Thursday, February 19, 2009

Identity Politics: Freedom in Christ

This sermon was delivered by Micah Towery, Good Shepherd's youth minister on Sunday February 8, 2009. His text was 1st Corinthians 9:16-23

Some of you know that I went to college in Virginia for two years before transferring to Binghamton University. It was a small, Christian college of about 300 students at the time, and it was known for its rules as much as it was for its education. We weren't allowed to drink, we weren't allowed to smoke, there were certain movies that we could not watch, certain channels that were blocked from the televisions in the dorms—I'm not talking the Playboy channel here, but essential cable fare like MTV, and VH1—and just in case any offensive material happened to break through the regular channels (which was quite often) there was a pleasant little device called the "Curse Box" that would mute curse words or any similarly foul language and substitute in subtitled alternatives. "I'm gonna kick your toe, man!" So, for example, if you were watching Gone with the Wind, one of the most famous lines in all of movie history would have come out something like this: "Frankly, my dear, I just don't give a …"—and then the TV would mute and the word "darn" would appear in subtitles. Good luck if you wanted to watch anything that had harsher language than Anne of Green Gables.

I hope most of you remember at least vaguely the ideas from Matt's sermons last week, because I'm going to build upon that. He spoke about our freedom in Christ and areas in which we are free to do as our conscience guides as long as it does not cause our brother or sister in Christ to fall into sin. This passage was oft-cited at my old college. We were implored to defer to the weaker brother. But a problem arose when it became obvious that these brothers and sisters were not really weak as much as easily offended. When we watched The Godfather, it wasn't like they were tempted to fall back into their former lives as mafia dons. So we referred to this situation as the tyranny of the weaker brother. We felt more manipulated than called toward holiness. But then something worse began happening. The campus began to split into factions. And rather than seek to come together, neither side would budge. On the one side people took to calling themselves the weaker brothers so they could control people's behavior and on the other, my friends and I, all residing in one particular wing of the dorms that came to be known as "the den of sin," grew increasingly angry at being manipulated. We were resentful and rebellious.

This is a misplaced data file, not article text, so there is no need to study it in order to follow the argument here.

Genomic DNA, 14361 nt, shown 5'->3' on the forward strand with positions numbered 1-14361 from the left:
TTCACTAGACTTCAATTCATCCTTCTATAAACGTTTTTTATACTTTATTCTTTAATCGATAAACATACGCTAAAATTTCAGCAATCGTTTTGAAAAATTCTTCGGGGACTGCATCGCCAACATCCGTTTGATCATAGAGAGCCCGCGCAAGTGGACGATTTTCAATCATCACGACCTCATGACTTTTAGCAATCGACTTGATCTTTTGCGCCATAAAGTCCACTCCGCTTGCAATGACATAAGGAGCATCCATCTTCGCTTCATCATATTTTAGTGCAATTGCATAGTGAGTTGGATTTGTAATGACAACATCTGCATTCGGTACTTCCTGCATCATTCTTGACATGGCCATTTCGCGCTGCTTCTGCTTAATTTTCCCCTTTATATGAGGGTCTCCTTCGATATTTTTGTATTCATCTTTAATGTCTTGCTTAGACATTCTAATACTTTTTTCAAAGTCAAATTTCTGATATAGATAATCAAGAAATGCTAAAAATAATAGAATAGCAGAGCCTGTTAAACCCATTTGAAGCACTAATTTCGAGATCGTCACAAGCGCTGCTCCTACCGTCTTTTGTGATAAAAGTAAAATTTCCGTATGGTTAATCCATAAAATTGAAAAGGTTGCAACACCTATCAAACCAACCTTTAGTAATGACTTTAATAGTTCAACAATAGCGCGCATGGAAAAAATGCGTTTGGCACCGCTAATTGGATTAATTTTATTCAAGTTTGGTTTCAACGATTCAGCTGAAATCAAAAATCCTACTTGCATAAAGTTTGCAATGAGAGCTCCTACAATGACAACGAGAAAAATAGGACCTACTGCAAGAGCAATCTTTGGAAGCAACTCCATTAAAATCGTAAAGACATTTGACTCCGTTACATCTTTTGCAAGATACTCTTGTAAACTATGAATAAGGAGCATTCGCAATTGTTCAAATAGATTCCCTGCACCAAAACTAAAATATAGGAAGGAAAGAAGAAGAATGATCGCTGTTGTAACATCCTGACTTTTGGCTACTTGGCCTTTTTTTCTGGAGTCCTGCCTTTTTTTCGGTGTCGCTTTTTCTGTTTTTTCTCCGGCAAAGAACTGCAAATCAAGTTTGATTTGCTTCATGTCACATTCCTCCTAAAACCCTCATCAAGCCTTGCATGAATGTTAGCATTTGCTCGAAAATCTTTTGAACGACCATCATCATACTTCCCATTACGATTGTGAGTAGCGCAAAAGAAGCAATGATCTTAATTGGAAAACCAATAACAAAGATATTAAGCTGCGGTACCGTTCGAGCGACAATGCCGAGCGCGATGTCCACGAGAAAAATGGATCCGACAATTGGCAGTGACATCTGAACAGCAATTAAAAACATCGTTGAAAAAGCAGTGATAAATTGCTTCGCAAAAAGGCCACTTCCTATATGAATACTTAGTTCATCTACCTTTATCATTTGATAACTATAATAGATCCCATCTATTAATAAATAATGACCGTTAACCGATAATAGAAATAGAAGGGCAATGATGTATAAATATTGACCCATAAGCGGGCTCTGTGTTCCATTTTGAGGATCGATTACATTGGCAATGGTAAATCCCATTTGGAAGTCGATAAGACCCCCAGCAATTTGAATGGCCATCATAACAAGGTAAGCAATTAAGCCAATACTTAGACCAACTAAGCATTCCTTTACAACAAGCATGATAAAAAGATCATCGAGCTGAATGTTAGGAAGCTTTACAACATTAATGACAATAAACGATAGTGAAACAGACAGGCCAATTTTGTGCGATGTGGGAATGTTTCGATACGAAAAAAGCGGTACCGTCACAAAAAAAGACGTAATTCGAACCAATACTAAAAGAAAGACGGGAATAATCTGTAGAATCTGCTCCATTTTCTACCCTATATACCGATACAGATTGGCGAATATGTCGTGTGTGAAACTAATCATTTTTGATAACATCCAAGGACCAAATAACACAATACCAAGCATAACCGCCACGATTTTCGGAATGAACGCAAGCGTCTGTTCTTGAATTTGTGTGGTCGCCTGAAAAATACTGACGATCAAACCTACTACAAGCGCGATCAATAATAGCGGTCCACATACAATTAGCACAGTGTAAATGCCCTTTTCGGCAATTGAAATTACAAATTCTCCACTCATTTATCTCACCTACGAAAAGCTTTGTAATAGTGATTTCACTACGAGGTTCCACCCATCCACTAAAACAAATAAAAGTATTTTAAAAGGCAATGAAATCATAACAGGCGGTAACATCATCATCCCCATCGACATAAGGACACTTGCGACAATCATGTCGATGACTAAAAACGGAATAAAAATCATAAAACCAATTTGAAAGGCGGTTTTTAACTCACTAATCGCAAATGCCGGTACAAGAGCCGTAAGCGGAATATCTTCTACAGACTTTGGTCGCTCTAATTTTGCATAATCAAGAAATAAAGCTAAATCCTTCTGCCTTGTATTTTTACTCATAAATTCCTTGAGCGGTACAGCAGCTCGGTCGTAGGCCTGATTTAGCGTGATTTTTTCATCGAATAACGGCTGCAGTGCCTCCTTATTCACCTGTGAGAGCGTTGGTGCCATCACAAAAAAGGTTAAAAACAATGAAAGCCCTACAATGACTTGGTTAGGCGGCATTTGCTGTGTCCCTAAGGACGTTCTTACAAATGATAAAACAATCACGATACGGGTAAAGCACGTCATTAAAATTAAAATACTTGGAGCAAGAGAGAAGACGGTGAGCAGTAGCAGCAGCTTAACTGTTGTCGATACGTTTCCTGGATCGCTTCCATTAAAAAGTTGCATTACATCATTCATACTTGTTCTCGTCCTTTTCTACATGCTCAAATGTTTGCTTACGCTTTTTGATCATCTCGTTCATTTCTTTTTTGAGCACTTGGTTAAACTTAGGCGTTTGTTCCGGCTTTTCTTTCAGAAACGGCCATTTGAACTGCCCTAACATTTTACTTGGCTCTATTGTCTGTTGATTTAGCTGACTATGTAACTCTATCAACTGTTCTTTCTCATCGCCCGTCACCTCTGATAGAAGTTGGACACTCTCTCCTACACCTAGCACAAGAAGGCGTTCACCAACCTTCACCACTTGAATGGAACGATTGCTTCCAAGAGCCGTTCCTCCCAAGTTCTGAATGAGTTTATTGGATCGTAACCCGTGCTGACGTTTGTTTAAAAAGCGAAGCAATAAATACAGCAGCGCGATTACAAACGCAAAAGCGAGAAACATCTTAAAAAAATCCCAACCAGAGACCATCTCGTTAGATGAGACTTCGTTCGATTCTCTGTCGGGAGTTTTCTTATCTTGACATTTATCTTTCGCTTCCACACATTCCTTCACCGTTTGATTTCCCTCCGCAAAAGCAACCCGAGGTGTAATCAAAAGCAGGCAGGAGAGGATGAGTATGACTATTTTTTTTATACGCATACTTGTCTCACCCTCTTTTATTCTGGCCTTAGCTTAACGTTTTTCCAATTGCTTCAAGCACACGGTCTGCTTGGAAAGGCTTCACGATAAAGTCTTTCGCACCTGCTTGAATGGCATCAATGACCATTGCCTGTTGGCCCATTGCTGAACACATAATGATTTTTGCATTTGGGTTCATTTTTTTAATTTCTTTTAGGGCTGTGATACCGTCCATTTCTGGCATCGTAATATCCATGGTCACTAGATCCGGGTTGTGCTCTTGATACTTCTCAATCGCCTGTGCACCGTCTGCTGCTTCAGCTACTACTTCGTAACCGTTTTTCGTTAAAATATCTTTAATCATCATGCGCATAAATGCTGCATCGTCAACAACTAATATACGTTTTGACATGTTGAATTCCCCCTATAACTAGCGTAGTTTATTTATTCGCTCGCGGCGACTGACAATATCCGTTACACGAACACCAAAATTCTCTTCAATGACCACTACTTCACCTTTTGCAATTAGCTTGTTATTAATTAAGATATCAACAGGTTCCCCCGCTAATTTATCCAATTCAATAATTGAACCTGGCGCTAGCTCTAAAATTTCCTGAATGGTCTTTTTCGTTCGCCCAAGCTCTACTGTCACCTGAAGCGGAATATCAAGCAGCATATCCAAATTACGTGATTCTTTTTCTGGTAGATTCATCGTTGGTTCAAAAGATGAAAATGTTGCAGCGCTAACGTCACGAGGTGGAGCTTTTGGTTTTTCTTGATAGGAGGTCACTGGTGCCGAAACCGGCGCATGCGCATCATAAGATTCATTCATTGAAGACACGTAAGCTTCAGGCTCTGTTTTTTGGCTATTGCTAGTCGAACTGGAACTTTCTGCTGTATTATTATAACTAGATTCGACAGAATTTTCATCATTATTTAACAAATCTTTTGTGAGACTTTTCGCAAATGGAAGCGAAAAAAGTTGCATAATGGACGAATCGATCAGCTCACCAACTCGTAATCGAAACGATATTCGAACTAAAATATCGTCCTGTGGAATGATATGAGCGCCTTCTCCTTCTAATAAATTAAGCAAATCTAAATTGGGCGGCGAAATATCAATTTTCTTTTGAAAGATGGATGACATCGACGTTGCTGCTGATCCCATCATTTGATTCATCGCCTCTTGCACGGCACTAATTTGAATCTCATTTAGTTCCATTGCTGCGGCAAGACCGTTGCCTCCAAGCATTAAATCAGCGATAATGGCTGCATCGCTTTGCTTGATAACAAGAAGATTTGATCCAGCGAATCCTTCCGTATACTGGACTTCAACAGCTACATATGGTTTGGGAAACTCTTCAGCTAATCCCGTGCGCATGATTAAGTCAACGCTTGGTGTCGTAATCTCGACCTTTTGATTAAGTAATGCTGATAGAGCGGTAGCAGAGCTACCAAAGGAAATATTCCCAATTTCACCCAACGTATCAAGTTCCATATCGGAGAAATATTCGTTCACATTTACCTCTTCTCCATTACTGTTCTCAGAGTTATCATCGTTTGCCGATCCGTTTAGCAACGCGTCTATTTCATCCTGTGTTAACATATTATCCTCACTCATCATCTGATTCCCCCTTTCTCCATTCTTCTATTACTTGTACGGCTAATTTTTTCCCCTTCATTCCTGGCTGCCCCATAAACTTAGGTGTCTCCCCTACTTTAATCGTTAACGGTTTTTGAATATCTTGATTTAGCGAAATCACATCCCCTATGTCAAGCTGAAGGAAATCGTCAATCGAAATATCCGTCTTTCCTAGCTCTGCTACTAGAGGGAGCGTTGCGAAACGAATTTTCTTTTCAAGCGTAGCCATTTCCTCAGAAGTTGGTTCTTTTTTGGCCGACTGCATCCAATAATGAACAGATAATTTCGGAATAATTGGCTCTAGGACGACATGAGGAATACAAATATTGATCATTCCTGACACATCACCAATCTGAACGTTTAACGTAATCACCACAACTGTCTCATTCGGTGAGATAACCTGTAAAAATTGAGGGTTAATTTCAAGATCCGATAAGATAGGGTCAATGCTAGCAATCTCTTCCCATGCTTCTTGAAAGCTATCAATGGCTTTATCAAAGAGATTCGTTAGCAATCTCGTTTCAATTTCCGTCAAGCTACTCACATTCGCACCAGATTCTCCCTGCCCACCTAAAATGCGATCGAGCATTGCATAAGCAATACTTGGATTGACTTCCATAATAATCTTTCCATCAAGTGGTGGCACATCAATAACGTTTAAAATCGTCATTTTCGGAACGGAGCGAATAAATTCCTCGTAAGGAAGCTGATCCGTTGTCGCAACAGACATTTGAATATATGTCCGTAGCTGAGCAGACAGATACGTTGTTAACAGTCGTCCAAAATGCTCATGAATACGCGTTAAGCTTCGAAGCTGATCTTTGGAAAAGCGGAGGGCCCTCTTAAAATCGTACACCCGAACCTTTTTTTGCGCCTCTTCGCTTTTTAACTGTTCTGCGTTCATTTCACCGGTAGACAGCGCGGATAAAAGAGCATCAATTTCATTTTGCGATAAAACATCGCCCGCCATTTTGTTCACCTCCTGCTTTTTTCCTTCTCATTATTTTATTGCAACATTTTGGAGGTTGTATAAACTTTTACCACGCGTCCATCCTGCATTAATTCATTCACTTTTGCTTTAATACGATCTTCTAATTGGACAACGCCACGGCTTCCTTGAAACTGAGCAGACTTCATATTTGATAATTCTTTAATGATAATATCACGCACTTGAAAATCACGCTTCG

The problem was that my friends and I came to identify ourselves with the "den of sin" and they came to identify themselves as "the weaker brother." Our identities became a wedge that drove us apart in every way, not the least of which was our brotherhood in Christ. Now, generally speaking, there's nothing inherently wrong with most identities, but they can be immensely destructive if not kept in check. I once saw a church split because they broke into two groups—one that wanted a church bell and one that did not. For each side the question of the church bell became more central to who they were, to their identities, than whether they were brothers and sisters in Christ's One Body. When that happens, a church becomes non-functional. You could be talking about how to bake cookies and fights would arise between the anti and pro bell constituents.

This is the exact opposite of what Paul wants to happen. Let's look at the passage. Paul is speaking about his obligation to preach the gospel—something I believe we must look to as an example in how we should go about the work of the gospel: 1 Corinthians 9:16-23 16 For if I preach the gospel, I have nothing to boast of, for necessity is laid upon me; yes, woe is me if I do not preach the gospel! 17 For if I do this willingly, I have a reward; but if against my will, I have been entrusted with a stewardship. 18 What is my reward then? That when I preach the gospel, I may present the gospel of Christ without charge, that I may not abuse my authority in the gospel. 19 For though I am free from all men, I have made myself a servant to all, that I might win the more;…[skip] 23 Now this I do for the gospel's sake, that I may be partaker of it with you.